That's a question I keep asking myself lately, as day after day I read about newspapers across the country laying off employees or closing up shop altogether. In the last week alone the Seattle Post-Intelligencer has been put up for sale and the Minneapolis Star Tribune has filed for chapter 11 bankruptcy. Just last month, the two Detroit daily papers, the Detroit Free Press and the Detroit News, announced that, in order to cut costs, they were no longer offering home delivery of their papers during the week, only on Thursdays, Fridays and Sundays.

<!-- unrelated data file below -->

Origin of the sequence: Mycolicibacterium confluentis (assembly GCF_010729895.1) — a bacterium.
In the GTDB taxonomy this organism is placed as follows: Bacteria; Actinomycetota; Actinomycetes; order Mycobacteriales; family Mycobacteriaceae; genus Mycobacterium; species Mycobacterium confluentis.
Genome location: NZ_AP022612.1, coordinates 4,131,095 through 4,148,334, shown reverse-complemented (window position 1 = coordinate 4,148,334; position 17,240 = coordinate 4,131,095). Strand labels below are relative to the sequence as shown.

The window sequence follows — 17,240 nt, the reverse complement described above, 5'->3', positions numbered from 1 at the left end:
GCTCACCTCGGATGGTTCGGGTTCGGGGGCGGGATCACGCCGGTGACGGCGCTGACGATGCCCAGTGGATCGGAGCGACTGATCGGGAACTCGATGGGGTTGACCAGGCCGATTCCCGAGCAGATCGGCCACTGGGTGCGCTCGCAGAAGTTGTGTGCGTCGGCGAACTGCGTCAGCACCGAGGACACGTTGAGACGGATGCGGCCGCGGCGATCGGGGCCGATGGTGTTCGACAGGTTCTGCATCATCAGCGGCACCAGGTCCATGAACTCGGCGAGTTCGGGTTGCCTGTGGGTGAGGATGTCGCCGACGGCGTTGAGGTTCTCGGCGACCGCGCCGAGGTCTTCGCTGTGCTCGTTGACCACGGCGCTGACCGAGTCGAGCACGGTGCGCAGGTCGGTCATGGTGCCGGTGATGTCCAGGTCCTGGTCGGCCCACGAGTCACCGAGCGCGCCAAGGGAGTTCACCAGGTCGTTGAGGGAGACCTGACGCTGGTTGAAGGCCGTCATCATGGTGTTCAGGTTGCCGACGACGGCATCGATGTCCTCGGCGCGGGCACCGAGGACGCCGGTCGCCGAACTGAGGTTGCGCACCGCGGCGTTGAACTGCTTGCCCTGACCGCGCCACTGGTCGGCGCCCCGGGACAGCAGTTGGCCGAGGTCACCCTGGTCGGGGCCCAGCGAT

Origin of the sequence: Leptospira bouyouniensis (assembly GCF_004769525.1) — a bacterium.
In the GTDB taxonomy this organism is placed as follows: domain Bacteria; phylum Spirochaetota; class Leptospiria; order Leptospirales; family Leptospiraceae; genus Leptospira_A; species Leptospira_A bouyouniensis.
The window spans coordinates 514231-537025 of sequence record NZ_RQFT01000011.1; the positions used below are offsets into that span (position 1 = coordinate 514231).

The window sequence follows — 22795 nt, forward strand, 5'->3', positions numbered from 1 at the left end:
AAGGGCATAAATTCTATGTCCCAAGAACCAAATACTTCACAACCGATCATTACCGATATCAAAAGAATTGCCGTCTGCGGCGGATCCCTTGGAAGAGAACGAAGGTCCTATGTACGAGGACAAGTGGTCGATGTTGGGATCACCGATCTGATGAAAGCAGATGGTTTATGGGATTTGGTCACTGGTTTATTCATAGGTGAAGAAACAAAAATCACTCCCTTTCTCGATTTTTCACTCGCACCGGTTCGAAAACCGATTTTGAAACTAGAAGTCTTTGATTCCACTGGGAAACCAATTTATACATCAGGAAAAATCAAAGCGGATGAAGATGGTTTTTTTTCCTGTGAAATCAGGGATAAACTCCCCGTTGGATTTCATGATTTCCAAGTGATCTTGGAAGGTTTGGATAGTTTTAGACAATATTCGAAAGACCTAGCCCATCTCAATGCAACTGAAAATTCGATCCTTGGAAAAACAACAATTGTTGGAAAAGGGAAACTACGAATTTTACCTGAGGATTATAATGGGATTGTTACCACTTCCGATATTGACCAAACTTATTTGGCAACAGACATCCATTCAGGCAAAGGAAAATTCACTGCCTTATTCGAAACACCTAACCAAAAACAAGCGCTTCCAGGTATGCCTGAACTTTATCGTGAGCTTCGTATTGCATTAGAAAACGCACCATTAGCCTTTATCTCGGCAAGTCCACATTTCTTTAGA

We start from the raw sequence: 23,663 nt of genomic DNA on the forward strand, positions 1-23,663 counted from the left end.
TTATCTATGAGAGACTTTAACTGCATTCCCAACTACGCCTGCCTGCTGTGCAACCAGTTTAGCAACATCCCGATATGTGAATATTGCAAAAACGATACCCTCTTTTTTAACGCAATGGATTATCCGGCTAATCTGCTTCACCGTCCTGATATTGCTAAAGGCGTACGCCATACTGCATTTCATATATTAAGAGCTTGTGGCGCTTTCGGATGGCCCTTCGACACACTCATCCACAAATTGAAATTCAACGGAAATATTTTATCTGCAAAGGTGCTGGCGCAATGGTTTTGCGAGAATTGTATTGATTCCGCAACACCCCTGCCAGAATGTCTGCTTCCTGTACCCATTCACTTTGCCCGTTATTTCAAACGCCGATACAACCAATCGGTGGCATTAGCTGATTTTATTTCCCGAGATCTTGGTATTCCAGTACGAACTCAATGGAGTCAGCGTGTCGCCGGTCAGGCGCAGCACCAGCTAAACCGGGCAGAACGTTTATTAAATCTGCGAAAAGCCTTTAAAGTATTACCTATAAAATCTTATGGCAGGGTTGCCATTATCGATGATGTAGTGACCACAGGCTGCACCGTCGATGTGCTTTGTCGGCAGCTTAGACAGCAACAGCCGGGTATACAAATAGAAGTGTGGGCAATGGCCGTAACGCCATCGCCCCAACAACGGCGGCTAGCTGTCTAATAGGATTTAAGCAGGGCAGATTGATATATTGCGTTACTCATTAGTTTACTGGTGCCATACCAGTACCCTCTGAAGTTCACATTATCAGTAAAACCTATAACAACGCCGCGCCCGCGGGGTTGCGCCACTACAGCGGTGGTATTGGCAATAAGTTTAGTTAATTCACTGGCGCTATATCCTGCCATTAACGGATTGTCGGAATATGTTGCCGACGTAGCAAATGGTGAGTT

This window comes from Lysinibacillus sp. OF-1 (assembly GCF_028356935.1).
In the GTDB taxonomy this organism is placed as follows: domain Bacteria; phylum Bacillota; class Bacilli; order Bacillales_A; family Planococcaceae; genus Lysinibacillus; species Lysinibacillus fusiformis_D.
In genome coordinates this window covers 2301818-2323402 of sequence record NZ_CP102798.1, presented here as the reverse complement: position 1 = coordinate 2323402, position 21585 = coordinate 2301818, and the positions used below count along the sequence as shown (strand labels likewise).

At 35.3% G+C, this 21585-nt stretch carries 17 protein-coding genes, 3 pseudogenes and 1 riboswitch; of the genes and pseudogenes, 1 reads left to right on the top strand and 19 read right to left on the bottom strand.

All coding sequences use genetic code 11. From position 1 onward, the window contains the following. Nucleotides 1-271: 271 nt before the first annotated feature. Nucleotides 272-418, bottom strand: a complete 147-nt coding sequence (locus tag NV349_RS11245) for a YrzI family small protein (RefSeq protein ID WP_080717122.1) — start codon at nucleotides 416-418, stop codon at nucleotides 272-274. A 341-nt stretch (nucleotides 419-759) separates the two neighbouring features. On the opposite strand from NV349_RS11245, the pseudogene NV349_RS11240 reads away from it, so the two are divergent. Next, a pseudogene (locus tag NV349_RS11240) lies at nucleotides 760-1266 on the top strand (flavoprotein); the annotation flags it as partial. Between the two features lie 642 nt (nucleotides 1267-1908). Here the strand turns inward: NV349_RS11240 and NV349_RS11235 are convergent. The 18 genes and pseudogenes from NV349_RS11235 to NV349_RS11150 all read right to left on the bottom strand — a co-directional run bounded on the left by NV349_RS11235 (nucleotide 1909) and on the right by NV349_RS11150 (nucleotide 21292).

Even online magazines and news sites are laying people off, so it's not enough anymore to simply repeat the old axiom that "print journalism is dead," because this economic sinkhole Bush has left us in is a lot bigger than that. Companies can't pay advertising rates anymore, regardless of whether it's TV, radio, newspapers, magazines or the Internet. They're all cutting back, just trying to stay afloat through this recession. And companies that rely predominantly on advertising to pay the bills are getting killed because of it.
So again I posit the question, Why journalism?
Hell, it seemed like a good idea at the time.
Fingers crossed that I get into one of these grad schools I've applied to. I really need something to do for the next couple years.
This morning I read that the Boston Globe is laying off 50 newsroom employees.